According to the revised FIT Law, which is scheduled to go into effect in April 2022, if the construction plan for a renewable energy power generation facility has not been submitted by April 2022, the approval of the project plan for the facility will expire. (Omitted) For projects that have already obtained permits for agricultural land conversion, forest land development, etc. to a certain degree and are in the process of coordination with neighboring communities, a certain grace period should be allowed for the expiration of certification even if the construction plan has not been submitted under the Electricity Business Act as of April 2022.

One solar power producer explains the intent of this proposal as follows.

All three mega solar power plants in the Tri-Bay had already passed their start-up deadlines and had not yet obtained permits for forest land development, so they were still in the process of submitting their construction plans. If the certification expired, all the money that had been spent on the development would have been wasted, and they did not want to let go of the certification once obtained under any circumstances. Therefore, it is desirable to extend the period until the certification expires as long as possible.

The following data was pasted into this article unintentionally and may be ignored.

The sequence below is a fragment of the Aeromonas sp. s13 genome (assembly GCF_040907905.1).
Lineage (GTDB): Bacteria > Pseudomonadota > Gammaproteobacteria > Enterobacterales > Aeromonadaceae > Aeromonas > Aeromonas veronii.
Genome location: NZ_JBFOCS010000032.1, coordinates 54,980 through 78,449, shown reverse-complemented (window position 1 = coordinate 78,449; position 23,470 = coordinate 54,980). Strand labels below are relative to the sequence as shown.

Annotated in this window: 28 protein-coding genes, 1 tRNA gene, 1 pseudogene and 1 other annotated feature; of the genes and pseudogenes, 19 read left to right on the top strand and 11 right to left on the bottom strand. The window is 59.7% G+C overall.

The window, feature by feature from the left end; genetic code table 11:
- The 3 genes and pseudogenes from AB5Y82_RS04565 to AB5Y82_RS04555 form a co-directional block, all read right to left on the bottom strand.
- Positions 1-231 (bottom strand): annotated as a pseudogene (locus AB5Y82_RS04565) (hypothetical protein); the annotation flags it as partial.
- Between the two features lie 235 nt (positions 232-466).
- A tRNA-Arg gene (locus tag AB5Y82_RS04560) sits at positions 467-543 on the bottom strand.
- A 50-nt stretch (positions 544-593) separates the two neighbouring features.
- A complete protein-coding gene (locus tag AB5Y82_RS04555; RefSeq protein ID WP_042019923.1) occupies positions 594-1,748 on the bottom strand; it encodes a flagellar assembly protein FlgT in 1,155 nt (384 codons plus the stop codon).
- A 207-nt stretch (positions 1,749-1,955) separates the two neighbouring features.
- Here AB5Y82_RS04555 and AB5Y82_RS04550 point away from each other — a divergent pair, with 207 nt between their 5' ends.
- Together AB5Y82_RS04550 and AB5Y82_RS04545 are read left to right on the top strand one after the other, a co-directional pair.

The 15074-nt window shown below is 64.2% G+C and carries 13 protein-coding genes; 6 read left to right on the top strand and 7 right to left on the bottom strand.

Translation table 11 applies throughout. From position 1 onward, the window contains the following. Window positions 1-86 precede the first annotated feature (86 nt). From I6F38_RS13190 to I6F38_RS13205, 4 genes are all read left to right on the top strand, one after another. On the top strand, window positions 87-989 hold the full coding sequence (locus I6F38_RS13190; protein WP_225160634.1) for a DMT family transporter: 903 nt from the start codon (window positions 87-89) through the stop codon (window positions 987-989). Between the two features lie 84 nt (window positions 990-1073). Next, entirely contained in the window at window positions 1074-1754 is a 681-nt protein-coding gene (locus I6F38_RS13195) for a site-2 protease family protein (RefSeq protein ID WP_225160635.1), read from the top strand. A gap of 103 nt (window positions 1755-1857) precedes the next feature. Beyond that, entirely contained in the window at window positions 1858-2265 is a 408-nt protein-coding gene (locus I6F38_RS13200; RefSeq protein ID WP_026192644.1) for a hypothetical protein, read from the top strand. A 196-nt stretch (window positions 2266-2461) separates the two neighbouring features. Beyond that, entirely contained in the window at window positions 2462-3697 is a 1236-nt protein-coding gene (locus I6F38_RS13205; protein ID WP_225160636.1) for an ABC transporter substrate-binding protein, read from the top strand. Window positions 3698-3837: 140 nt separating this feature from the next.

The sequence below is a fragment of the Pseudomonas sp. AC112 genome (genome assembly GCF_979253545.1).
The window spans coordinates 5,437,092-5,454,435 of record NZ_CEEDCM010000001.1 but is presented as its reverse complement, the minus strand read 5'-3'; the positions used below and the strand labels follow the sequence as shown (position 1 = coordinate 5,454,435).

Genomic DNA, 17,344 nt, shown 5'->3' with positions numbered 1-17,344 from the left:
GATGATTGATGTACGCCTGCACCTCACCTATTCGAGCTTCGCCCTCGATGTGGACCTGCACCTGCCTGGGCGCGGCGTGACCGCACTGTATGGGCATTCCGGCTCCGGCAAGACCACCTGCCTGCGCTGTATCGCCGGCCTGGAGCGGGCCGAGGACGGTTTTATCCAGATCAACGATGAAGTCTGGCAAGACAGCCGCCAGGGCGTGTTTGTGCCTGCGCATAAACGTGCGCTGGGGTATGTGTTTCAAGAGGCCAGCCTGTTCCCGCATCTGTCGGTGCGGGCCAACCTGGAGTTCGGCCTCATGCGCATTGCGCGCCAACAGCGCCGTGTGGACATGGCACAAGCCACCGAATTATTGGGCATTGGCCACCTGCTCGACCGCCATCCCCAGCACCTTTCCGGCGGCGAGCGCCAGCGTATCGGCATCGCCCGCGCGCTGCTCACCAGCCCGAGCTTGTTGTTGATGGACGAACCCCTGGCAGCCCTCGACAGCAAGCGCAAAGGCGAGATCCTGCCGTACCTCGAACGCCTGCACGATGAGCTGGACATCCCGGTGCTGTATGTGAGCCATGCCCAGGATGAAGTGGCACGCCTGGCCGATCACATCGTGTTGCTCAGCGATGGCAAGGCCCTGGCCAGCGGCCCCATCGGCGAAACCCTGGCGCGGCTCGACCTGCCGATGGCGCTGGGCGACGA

If these recommendations by Mr. Rurei were realized, the pending issues facing Tribay could be resolved. Is this not evidence of an attempt by Rurei to lobby the government to “steer profits” to her husband’s company?

We wrote to Wildcat and Tribay to inquire about the facts, but received no response by the deadline.

The plating is coming off Mr. Rurei, who said that he was “unable to express his opinions or make any judgments” about Tribay’s management.

Interview and text by Naoyuki Miyashita, nonfiction writer

Part of the loan agreement between Tribay and Wildcat
Part of the loan agreement between Tribay and Wildcat
  • Interview and text Naoyuki Miyashita (Nonfiction writer)